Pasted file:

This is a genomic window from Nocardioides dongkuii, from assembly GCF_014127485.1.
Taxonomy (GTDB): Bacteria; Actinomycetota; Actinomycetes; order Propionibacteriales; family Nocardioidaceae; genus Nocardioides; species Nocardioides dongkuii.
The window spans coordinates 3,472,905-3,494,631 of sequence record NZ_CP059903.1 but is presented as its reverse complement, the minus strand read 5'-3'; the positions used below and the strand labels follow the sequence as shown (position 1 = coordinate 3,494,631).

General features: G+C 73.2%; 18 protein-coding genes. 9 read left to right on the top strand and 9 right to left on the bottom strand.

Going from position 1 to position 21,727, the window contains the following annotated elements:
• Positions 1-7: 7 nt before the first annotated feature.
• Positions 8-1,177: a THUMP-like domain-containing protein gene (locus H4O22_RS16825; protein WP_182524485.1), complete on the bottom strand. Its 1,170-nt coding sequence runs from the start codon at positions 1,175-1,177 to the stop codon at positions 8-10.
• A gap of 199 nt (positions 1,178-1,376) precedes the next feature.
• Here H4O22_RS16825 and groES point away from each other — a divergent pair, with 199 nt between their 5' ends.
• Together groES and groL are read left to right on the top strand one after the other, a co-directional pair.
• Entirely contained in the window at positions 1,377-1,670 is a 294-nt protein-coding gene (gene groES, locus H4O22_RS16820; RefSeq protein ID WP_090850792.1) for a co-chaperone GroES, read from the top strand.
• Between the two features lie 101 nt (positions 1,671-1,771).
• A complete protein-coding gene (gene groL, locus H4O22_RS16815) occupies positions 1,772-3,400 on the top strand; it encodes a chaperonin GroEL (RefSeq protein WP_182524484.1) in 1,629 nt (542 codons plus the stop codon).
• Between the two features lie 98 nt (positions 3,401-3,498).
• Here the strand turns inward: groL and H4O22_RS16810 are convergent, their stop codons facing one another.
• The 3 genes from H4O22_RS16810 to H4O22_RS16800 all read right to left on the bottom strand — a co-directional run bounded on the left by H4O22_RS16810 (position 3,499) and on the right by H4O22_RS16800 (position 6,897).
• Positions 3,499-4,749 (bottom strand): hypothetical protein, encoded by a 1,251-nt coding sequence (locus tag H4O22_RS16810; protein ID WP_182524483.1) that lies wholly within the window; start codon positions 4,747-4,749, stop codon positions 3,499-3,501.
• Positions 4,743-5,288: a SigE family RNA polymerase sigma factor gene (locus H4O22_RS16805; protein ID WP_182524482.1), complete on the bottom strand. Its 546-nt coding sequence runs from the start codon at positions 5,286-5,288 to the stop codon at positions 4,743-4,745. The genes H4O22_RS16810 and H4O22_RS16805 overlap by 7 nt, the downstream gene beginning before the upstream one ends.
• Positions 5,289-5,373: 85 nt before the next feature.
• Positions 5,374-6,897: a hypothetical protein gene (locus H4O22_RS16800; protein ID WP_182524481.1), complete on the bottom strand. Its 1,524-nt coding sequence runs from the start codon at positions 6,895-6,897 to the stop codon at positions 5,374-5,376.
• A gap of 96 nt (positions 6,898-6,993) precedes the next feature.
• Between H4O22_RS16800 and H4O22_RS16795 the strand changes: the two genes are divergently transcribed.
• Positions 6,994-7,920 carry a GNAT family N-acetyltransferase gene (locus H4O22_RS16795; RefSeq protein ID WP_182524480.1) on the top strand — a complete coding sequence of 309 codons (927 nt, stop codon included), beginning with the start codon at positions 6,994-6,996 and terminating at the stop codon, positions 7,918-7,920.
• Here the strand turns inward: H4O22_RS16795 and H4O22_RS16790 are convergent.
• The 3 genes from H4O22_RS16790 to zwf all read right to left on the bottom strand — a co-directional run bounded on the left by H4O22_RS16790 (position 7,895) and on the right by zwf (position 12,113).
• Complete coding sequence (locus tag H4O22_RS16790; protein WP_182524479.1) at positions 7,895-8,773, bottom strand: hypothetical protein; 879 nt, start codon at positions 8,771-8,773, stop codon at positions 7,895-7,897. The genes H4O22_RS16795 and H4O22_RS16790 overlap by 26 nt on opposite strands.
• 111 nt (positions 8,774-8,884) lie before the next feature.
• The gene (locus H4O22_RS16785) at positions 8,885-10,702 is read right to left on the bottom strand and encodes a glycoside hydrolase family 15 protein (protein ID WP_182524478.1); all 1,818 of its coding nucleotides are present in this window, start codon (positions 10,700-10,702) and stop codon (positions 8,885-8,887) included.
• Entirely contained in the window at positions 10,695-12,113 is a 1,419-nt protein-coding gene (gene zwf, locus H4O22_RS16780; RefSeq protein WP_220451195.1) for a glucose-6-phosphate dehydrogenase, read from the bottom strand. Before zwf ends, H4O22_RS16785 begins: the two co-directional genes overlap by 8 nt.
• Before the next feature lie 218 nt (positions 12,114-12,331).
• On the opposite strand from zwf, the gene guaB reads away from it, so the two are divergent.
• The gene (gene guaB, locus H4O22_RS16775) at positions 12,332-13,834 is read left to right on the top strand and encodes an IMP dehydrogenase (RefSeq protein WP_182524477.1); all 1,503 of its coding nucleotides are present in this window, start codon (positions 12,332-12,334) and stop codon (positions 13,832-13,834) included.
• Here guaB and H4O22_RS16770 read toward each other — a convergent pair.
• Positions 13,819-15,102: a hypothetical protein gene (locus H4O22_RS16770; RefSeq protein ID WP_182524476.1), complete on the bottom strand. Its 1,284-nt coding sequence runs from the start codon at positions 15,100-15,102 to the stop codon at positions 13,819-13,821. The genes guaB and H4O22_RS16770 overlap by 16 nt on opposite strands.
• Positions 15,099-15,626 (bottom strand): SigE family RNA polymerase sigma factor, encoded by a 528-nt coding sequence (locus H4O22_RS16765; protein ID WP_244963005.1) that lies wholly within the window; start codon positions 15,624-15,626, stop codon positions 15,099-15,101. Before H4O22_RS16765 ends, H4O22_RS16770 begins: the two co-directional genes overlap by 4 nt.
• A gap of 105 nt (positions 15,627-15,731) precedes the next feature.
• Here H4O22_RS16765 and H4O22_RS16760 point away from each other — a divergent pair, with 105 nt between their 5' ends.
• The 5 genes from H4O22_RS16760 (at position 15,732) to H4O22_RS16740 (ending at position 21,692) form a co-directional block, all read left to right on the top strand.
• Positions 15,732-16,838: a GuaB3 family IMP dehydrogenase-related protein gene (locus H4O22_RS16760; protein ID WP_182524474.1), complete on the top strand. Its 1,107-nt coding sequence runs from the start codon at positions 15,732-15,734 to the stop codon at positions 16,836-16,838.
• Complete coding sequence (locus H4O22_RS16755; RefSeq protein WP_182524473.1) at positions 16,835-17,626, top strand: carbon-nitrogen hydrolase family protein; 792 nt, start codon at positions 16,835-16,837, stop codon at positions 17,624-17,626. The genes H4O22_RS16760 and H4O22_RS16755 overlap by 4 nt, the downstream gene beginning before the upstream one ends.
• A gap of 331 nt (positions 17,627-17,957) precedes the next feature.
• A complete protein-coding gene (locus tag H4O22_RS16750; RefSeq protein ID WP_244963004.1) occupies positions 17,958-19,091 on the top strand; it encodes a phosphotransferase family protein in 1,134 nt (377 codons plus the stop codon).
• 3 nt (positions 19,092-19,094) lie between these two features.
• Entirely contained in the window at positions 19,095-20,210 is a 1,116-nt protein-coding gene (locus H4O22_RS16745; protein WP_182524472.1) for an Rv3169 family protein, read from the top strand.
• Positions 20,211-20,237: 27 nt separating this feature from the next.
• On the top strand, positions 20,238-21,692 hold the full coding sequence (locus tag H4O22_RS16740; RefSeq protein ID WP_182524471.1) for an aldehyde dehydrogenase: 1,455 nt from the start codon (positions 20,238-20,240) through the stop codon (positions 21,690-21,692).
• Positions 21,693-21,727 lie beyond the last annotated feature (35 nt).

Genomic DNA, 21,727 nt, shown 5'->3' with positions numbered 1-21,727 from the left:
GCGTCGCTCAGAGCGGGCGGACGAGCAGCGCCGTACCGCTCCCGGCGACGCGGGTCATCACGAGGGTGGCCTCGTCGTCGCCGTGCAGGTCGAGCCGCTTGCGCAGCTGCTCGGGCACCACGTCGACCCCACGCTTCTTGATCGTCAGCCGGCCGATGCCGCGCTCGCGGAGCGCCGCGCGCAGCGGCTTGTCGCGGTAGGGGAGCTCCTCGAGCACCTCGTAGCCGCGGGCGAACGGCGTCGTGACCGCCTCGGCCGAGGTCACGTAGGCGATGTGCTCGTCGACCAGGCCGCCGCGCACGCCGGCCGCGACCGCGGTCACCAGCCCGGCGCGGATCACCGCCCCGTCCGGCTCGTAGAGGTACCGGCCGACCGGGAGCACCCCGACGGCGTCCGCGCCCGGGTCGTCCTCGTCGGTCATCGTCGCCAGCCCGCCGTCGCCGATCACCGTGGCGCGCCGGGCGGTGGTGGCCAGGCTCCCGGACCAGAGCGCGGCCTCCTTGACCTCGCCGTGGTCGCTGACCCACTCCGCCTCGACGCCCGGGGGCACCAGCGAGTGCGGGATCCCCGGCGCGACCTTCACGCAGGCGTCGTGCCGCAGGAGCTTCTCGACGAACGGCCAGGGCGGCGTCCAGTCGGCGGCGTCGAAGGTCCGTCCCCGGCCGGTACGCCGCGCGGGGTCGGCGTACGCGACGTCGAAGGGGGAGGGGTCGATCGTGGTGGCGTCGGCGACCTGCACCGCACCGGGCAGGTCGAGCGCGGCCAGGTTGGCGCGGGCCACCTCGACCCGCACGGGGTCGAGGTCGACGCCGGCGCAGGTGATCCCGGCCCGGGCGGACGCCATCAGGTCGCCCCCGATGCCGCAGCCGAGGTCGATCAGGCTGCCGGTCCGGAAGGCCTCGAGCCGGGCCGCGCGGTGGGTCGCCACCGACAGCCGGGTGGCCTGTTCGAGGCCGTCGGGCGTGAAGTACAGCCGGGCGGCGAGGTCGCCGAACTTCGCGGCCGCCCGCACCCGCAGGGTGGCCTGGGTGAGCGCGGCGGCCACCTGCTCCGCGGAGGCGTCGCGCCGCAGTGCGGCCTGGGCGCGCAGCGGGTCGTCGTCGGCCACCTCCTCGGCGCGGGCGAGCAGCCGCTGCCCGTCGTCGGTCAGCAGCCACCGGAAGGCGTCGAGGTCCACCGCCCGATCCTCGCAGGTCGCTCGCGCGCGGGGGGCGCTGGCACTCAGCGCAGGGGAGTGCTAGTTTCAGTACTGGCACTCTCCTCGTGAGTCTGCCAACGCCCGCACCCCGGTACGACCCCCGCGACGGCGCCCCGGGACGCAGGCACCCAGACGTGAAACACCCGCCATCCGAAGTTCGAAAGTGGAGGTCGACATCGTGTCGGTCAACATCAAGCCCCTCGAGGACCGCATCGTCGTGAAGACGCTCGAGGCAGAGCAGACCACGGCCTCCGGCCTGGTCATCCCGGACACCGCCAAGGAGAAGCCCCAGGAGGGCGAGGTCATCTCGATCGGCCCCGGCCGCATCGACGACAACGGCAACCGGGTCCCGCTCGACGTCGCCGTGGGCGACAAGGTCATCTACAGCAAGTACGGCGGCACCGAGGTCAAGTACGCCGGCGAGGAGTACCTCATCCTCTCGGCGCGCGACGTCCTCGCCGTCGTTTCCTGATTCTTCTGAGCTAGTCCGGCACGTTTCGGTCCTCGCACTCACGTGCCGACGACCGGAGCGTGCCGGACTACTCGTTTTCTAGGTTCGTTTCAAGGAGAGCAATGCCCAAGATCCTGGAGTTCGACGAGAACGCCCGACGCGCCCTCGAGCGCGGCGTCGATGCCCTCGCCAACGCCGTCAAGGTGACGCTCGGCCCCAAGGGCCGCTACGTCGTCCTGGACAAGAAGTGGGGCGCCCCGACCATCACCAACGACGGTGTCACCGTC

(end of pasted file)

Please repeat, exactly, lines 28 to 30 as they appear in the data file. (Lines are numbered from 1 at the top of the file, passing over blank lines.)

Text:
• The gene (locus H4O22_RS16785) at positions 8,885-10,702 is read right to left on the bottom strand and encodes a glycoside hydrolase family 15 protein (protein ID WP_182524478.1); all 1,818 of its coding nucleotides are present in this window, start codon (positions 10,700-10,702) and stop codon (positions 8,885-8,887) included.
• Entirely contained in the window at positions 10,695-12,113 is a 1,419-nt protein-coding gene (gene zwf, locus H4O22_RS16780; RefSeq protein WP_220451195.1) for a glucose-6-phosphate dehydrogenase, read from the bottom strand. Before zwf ends, H4O22_RS16785 begins: the two co-directional genes overlap by 8 nt.
• Before the next feature lie 218 nt (positions 12,114-12,331).